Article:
Of the more than 100 people who filled the bustling fellowship hall of Grace UMC in Pen Argyl on Saturday, March 12, many were rushing about with nervous tension, getting into long lines, becoming frustrated, trying to be served, trying to get what they needed to survive before time ran out.
The Eastern PA Conference’s Northeast District put a new spin on its annual Tools for Ministry training for church leaders. Yes, they taught the usual classes for trustees, worship and finance leaders, Staff-Parish Relations Committee members, and adults who work with children and youth. But those were the afternoon classes. The morning session offered something completely different.
Participants–all middle-class Christians–were placed into fictional families and given various roles portraying unfortunate persons who struggle to navigate the vicissitudes of oppressive poverty. After a brief introduction each had to spend one hour simulating one month in the life of an impoverished family, based on written family profiles that outlined their economic circumstances.
Each 15 minutes represented a week, with time-outs for new instructions. With minimal information, they had to wander and often rush about to tables around the room–some manned by unfriendly personnel–seeking to obtain needed social services, including housing, employment, transportation, food, education and public assistance to deal with various crises.
They had to see what it felt like trying to survive when ends don’t meet, and thereby gain insight into the stress that is part of the experience of daily poverty.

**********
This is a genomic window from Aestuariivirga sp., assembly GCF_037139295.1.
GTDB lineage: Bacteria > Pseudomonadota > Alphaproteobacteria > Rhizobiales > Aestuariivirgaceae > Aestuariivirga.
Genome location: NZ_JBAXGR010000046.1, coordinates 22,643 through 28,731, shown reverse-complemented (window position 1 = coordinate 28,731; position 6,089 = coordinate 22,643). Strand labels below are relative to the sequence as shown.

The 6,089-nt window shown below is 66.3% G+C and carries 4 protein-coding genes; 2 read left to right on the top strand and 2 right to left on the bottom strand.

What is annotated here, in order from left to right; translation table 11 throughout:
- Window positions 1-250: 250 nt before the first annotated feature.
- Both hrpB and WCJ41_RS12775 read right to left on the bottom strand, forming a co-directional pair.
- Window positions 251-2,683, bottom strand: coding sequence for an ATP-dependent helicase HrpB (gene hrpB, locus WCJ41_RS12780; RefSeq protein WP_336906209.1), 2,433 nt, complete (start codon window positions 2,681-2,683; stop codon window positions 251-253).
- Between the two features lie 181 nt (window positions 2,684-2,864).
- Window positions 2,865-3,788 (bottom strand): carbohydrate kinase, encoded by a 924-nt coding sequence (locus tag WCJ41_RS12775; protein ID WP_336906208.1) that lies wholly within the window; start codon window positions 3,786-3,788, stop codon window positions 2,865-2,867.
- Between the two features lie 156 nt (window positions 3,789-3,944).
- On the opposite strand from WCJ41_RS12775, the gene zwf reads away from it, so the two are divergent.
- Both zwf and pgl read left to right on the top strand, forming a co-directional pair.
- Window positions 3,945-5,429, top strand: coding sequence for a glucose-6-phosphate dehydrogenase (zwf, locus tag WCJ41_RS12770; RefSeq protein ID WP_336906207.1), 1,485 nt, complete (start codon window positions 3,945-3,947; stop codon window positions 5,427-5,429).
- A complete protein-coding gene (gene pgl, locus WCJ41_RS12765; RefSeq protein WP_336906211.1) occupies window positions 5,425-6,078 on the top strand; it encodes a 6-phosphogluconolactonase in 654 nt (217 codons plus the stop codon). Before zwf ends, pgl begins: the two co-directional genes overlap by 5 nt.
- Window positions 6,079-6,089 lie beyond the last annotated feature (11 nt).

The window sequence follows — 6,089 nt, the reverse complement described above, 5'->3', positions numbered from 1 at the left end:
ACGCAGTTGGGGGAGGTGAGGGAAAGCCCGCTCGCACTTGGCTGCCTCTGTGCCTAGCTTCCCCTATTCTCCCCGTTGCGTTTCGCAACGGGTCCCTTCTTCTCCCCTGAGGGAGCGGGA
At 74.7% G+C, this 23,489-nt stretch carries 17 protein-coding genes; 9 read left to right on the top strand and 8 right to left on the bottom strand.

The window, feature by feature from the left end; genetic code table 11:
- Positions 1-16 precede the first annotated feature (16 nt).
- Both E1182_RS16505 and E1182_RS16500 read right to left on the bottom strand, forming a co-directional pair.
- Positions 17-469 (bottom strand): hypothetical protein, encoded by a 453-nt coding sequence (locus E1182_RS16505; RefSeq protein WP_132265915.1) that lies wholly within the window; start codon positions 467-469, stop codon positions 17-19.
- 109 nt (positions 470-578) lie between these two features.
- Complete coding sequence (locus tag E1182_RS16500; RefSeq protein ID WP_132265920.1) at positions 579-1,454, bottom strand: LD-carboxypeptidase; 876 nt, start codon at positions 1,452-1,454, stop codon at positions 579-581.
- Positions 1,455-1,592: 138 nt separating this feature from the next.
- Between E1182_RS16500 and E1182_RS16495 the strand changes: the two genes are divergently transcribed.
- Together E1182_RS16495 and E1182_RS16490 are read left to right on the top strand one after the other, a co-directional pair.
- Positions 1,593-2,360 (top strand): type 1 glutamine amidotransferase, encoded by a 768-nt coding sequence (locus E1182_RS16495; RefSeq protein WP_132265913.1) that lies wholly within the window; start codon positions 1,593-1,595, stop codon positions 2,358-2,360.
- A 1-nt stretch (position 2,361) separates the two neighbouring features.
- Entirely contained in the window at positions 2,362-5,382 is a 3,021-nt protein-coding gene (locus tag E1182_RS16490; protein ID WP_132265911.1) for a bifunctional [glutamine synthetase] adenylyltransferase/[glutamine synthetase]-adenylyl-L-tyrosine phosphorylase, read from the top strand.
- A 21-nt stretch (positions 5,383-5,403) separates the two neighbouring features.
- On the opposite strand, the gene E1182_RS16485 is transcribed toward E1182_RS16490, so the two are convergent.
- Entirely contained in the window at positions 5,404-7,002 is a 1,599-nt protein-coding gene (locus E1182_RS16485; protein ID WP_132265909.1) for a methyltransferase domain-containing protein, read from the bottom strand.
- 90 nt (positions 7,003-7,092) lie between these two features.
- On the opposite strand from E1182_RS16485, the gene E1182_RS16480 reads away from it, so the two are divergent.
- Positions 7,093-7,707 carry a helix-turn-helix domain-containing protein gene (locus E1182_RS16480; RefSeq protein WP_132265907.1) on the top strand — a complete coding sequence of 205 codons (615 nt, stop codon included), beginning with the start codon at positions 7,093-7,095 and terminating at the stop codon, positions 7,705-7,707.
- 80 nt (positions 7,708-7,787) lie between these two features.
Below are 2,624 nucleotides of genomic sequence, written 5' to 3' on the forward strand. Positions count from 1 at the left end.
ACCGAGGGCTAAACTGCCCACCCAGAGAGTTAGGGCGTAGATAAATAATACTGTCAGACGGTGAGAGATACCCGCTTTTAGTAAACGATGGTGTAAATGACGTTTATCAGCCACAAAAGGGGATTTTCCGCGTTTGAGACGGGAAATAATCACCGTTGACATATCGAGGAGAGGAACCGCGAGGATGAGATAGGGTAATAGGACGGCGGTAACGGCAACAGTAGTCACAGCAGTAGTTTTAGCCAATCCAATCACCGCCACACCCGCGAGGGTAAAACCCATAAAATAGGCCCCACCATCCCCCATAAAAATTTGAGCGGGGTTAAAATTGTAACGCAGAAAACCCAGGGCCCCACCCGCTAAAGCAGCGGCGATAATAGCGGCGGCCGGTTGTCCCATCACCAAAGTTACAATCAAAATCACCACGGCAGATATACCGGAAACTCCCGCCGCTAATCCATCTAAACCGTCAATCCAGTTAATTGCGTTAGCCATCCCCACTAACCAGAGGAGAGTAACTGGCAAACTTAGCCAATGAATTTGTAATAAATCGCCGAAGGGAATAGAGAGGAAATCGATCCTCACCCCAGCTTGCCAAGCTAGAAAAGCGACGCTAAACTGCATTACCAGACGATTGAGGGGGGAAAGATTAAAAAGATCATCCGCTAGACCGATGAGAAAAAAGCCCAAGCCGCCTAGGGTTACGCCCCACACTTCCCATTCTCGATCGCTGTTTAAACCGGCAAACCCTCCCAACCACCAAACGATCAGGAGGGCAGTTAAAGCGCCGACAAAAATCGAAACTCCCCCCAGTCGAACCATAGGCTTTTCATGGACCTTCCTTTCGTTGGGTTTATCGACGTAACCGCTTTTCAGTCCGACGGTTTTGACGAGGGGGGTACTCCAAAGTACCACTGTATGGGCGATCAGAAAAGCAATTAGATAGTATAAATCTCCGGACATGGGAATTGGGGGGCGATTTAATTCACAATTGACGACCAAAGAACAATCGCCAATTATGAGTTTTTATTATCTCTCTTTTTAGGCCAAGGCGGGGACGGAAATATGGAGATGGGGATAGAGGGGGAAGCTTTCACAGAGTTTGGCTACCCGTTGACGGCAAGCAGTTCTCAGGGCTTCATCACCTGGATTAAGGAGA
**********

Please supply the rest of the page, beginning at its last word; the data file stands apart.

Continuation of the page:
“This simulation is an invaluable tool to help middle-class folks grasp the plight of their neighbors who are struggling in the cycle of poverty,” explained facilitator Arthur Piancone, who directs Bridges Out of Poverty for the Pocono Alliance, a local human services provider. Helping him were graduates of the Alliance’s next-level program, Getting Ahead, which provides resources, training and networking to help people escape poverty. Some of them have earned college degrees, found jobs, bought homes and reunited their families, thanks to the program.
“Poor people have lots of questions with no answers—where to go, who to see, what to do,” said Piancone, describing the anxious need for immediate solutions as “the tyranny of the moment.” He said 97 percent of the people Bridges serves are women, mostly single moms. “They deal with a daily insufficiency and a lack of support systems many of us enjoy. We try to introduce people to what that feels like.”
In a later debriefing session some participants shared their surprise at how critical public transportation is. Or how quickly they learned to lie or hide information about having a job or child care when desperately seeking help from social services—something Piancone blamed on “the system’s manipulation” and its requirements to get help. Others were easily cheated because they didn’t count the money or tickets they received, but just accepted what they were given by impatient, dismissive caseworkers. One participant called the exercise “excellent,” adding, “I grew up poor; so I recognized a lot of what I saw here.”